Sea urchin gastrulae (as the embryo is called at this stage) elongate their archenterons via convergent extension during gastrulation. The epithelial cells of the archenteron rearrange as it elongates. Secondary invagination involves autonomous extension of the archenteron in the early phase of elongation, followed by mesenchyme-dependent pulling in the second phase. The sea urchin embryo possesses extracellular matrix layers lining the inside and outside of the embryo. The outer layer is divided into two layers, an apical lamina directly attached to the apical ends of the cells, and a hya-line layer on top of the first layer.
Xenopus laevis is a frog commonly used in embryological studies. The egg of this species is a huge cell, with a volume that is over one million times larger than a normal somatic frog cell. During embryonic development, the egg is converted into a tadpole containing millions of cells but with the same volume of material.
After fertilization, the cortical reaction (a wave of chemicals is released from the egg plasma membrane after fusion of the sperm and egg) results in loss of contact between the surface of the egg and the vitelline envelope (an extracellular membrane that encloses the embryo), permitting the re-orientation of the egg via gravity. The varying densities of yolk in the egg result in a consistent orientation. The upper hemisphere of the egg, the animal pole, is dark. The lower hemisphere, the vegetal pole, is light. When it is deposited in the water and ready for fertilization, the haploid egg is at metaphase of meiosis II (the chromosomes are aligned at separate poles during second phase of reductive division).
Entrance of the sperm initiates a sequence of fertilization events. After meiosis II is completed, the cytoplasm (the contents of the cell outside the nucleus and within the plasma membrane) of the egg rotates about 30 degrees relative to the poles, which is revealed by the appearance of a light-colored band, the gray crescent. This crescent forms opposite the point where the sperm entered. The crescent establishes the future pattern of the animal: its dorsal and ventral surfaces; its anterior and posterior; and its left and right sides.
The haploid sperm and egg nuclei fuse to form the diploid nucleus of the zygote. The zygote nucleus undergoes several cycles of mitosis (the nuclear division that follows duplication of the chromosomes, resulting in daughter nuclei with the same chromosome content as the parent nucleus). During cytokinesis, a belt of actin filaments forms around the perimeter of the cell, midway between the poles. As the belt tightens, the cell is pinched into two daughter cells. The first cleavage occurs shortly after the zygote nucleus forms and begins with the appearance of a furrow that runs longitudinally through the poles of the egg, passing through the point of sperm entry and bisecting the gray crescent. This divides the egg into two halves, forming the two-cell stage. During the second cleavage, the cleavage furrow again runs through the poles but at right angles to the first furrow, forming the four-cell stage. The third cleavage furrow runs horizontally but in a plane closer to the animal than to the vegetal pole. It produces the eight-cell stage.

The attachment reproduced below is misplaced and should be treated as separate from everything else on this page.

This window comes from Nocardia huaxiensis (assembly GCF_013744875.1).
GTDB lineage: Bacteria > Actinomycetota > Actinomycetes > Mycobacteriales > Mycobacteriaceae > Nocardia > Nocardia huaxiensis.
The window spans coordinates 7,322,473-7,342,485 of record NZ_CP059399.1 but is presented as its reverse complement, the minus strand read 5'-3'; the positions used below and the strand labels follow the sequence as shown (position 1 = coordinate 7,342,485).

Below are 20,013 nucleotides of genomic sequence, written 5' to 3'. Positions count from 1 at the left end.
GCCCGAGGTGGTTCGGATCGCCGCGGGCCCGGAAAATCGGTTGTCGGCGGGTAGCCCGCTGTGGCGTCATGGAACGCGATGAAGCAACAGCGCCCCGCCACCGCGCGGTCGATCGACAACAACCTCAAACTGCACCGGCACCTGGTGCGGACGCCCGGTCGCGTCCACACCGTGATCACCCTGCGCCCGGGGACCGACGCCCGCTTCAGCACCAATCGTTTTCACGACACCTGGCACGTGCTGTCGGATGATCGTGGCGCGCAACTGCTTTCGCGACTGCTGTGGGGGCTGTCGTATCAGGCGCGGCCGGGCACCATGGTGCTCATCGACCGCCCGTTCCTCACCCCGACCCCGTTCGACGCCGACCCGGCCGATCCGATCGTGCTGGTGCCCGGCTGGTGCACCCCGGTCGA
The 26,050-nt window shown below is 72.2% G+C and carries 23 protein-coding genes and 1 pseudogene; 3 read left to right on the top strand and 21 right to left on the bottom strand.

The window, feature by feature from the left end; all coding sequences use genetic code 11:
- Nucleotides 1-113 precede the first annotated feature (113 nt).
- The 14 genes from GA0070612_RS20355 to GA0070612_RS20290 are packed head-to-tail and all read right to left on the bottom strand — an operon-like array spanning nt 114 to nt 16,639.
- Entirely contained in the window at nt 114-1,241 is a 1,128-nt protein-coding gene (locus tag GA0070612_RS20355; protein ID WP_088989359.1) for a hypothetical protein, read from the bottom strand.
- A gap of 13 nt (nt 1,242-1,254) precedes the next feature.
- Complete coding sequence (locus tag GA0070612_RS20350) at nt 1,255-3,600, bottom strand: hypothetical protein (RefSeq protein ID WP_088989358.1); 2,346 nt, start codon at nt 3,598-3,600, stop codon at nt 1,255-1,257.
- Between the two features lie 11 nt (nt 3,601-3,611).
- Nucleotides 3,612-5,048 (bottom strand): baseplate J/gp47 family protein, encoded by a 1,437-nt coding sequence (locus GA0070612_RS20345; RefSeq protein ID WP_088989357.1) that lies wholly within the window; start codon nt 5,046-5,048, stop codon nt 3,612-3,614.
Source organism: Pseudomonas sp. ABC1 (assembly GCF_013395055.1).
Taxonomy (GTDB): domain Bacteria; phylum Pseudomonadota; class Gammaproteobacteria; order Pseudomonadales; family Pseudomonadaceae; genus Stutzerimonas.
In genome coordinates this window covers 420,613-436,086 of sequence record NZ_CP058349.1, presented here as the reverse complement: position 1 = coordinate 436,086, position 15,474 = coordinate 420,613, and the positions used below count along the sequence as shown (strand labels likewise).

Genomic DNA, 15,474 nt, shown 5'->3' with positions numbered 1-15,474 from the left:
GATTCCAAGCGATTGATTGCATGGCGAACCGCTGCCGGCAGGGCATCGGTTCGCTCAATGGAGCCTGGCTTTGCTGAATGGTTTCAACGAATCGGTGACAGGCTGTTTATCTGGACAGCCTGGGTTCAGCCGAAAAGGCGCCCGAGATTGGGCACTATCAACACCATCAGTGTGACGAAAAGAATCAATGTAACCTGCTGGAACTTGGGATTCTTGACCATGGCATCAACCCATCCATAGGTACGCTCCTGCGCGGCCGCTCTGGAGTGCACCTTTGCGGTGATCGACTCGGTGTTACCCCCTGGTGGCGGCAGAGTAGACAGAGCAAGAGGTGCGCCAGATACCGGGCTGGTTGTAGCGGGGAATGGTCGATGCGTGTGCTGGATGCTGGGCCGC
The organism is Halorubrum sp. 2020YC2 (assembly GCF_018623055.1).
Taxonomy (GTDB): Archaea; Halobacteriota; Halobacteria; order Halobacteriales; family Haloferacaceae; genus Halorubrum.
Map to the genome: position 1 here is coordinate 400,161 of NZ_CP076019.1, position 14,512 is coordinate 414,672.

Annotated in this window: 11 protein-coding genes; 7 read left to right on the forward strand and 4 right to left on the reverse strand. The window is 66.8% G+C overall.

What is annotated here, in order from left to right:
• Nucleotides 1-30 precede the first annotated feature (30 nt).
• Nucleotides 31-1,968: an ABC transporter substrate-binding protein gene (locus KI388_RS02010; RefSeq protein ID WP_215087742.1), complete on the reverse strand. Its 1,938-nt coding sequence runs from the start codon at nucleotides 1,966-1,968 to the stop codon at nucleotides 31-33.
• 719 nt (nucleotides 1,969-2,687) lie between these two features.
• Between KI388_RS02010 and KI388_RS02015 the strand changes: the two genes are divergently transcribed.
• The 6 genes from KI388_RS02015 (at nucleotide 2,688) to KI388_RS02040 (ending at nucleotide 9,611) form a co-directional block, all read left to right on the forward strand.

The next few cleavages proceed in a similar fashion, producing a sixteen-cell and then a thirty-two-cell embryo. As cleavage continues, the cells in the animal pole begin dividing more rapidly than those in the vegetal pole and thus become smaller and more numerous. Subsequent cleavages produce a hollow ball comprised of thousands of cells called the blastula, which contains a fluid-filled cavity, the blastocoel.
Gastrulation begins with the invagination of cells in the region of the embryo once occupied by the middle of the gray crescent. This produces an opening, the blastopore, that will be the future anus and a cluster of cells that develops into the Spemann organizer (a cluster of cells which act as powerful inducer of surrounding cells). As gastrulation continues, three distinct germ layers are formed: ectoderm, mesoderm, and endoderm.
The ectoderm eventually forms the skin, brain, spinal cord, and other neurons. The mesoderm forms the notocord, muscles, blood, bone, and sex organs. The endoderm eventually forms the linings of the gut, lungs, and bladder, as well as of the liver and pancreas.
The Spemann organizer, which is mostly mesoderm, develops into the notochord, the precursor of the vertebral column, and induces the ectoderm lying above it to begin to form neural tissue instead of skin. This ectoderm will develop into two longitudinal folds, forming the neural folds stage. Eventually, the lips of the folds fuse to form the neural tube—which later develops into the brain and spinal cord—and the embryo elongates, forming an anterior-posterior, or front-rear, axis.
Each of the various layers of cells in the frog gastrula has a definite and different fate. Embryonic cells form many of the specialized structures in the tadpole, including neurons, blood cells, muscle cells, and epithelial cells.
Neurulation in Xenopus involves neural fold elevation and invagination of the neural plate to form the neural tube. The neural axis elongates as neurulation proceeds. The induction of convergence and extension behavior in cells of the neural tube is associated with neural induction, also known as primary embryonic induction.
The chicken (Gallus gallus).